“Very soon my anger against you will end and my wrath will be directed to their destruction.” (Isaiah 10:25)
The commander of the Iranian Revolutionary Guard Corp’s (IRGC) missile division confirmed on Monday that his country has provided Hezbollah and Palestinian terror groups the technology to build short and mid-range ballistic rockets.
IRGC aerospace force commander Brigadier General Amir Ali Hajizadeh boasted that information was also passed on to the governments of Syria and Iraq on how to locally produce military grade rockets.
“The IRGC’s Aerospace Force has developed to a stage in the field of missile industries that it can mass-produce different types of short and mid-range missiles,” Iranian FARS news quoted Hajizadeh as saying.
“The Islamic Republic of Iran has helped Iraq, Syria, Palestine and the Lebanese Hezbollah by exporting the technology that it has for the production of missiles and other equipment, and they can now stand against the Zionist regime, the ISIL [Islamic State] and other Takfiri [apostate] groups and cripple them,” Hajizadeh said.
Israeli defense and intelligence officials have voiced their concerns over the years of the growing capabilities of Middle East terror groups, thanks to the sponsorship of the Islamic Republic.
Access to mid-range missiles by Hezbollah, Hamas and other terror groups that operate near the vicinity of Israel would put the entire country within striking distance of an attack. Last month, Hajizadeh announced that Tehran will “accelerate” the arming of Palestinian terrorists in Judea and Samaria to help carry out attacks against Israel.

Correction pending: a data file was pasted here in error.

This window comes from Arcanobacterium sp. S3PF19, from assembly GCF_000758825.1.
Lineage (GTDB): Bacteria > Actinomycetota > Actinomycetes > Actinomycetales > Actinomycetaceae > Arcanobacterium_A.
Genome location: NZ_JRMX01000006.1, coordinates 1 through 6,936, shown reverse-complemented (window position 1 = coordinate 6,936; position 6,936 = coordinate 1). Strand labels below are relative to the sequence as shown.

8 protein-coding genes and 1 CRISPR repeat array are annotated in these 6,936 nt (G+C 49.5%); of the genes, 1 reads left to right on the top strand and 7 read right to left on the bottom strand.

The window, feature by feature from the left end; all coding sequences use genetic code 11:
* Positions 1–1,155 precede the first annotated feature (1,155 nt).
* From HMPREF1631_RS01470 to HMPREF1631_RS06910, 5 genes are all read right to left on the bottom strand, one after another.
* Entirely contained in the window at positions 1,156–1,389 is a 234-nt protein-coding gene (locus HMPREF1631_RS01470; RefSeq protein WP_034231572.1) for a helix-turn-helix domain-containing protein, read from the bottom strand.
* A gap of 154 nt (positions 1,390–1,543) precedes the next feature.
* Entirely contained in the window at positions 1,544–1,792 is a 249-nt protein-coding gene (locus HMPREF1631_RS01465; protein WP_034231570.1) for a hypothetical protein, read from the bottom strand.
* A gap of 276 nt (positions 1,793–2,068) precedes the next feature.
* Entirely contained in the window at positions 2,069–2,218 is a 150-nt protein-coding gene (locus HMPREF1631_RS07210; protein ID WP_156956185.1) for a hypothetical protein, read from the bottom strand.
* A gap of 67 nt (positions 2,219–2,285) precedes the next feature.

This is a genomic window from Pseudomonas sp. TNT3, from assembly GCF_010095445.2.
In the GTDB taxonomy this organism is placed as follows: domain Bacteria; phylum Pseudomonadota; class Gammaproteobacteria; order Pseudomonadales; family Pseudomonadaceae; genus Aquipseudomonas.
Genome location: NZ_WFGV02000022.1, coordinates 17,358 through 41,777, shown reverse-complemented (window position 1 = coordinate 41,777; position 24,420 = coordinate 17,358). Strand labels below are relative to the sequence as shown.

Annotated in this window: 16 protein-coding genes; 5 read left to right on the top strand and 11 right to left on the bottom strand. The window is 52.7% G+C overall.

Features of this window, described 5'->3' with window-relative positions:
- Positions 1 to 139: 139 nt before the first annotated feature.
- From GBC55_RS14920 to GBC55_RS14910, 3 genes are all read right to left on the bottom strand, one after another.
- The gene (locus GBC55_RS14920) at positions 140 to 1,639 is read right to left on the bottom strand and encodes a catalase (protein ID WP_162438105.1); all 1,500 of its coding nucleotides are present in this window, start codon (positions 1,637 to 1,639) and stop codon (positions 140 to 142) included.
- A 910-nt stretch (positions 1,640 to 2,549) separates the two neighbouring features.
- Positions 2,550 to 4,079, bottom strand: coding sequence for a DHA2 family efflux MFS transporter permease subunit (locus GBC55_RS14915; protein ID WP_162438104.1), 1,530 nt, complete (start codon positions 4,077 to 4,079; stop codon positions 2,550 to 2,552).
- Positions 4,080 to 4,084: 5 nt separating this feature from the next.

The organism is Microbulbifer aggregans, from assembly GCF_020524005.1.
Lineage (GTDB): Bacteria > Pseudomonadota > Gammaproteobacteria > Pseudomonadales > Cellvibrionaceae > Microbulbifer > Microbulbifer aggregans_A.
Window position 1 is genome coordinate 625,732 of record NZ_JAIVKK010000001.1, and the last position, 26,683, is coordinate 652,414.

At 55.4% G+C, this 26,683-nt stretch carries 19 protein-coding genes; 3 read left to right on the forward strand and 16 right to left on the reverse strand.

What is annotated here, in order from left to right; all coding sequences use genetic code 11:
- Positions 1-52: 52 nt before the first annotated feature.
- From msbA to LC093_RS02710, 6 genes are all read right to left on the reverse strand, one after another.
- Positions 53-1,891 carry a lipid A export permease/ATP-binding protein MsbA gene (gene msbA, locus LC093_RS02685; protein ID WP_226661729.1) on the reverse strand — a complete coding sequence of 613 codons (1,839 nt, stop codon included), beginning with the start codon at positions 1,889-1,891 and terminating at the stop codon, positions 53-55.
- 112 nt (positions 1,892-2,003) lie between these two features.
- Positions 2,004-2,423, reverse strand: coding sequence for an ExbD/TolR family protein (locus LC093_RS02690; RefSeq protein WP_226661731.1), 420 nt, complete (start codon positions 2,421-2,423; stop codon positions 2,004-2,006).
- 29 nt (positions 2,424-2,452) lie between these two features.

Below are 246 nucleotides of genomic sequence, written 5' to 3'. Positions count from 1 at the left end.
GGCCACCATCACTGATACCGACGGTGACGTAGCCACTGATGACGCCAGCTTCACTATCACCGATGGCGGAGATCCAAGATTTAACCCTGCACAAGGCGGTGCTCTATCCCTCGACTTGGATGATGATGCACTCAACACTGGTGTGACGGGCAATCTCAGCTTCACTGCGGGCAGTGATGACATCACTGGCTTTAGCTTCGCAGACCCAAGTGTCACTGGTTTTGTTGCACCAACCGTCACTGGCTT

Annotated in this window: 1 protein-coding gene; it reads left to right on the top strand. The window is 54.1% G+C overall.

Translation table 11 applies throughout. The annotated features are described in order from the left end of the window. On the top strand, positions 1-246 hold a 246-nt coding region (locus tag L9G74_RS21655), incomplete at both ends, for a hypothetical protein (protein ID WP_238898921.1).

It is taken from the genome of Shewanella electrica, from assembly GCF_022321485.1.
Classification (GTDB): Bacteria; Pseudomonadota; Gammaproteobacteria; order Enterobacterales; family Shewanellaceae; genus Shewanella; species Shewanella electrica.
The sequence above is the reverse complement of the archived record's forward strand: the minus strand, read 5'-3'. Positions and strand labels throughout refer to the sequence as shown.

Aside from providing terror groups with the technological know-how to build rockets, Hajizadeh also said that Iran was developing its own radar and drone technologies that will, in the future, be exported to its allies.
A recent report exposed the first satellite images of what is believed to be the first Iranian missile that is capable of launching a spacecraft, or carrying a conventional or non-conventional warhead. The missile, which measured near 88 feet long, is said to be able to reach “far beyond Europe.”
Israel has vowed that it would not allow Iranian sponsored weapons and technologies to fall in the hands of terrorists, especially Hezbollah. Over the last three years, amid the civil war raging in Syria, the IAF has reportedly carried out a number of airstrikes on weapons convoys headed to the Lebanese terror organization.
Last month, an IAF strike killed six Hezbollah operatives and their Iranian counterparts in the Quneitra region, near the Syrian side of the Golan Heights. Among the dead was a senior Hezbollah commander responsible for terror operations against Israel and decorated Iranian general Mohammed Ali Allahadi, who is said to have been advising Hezbollah on future war efforts with Israel.
Hajizadeh’s comments come in the wake of reports of a strengthening of alliances between Iran, Hezbollah and Hamas. Following the 50-day war between Israel and Hamas, the Gaza-based terror group is reaching out to its “big brothers” to provide more financial and military aid to carry out attacks against the “Zionist enemy.”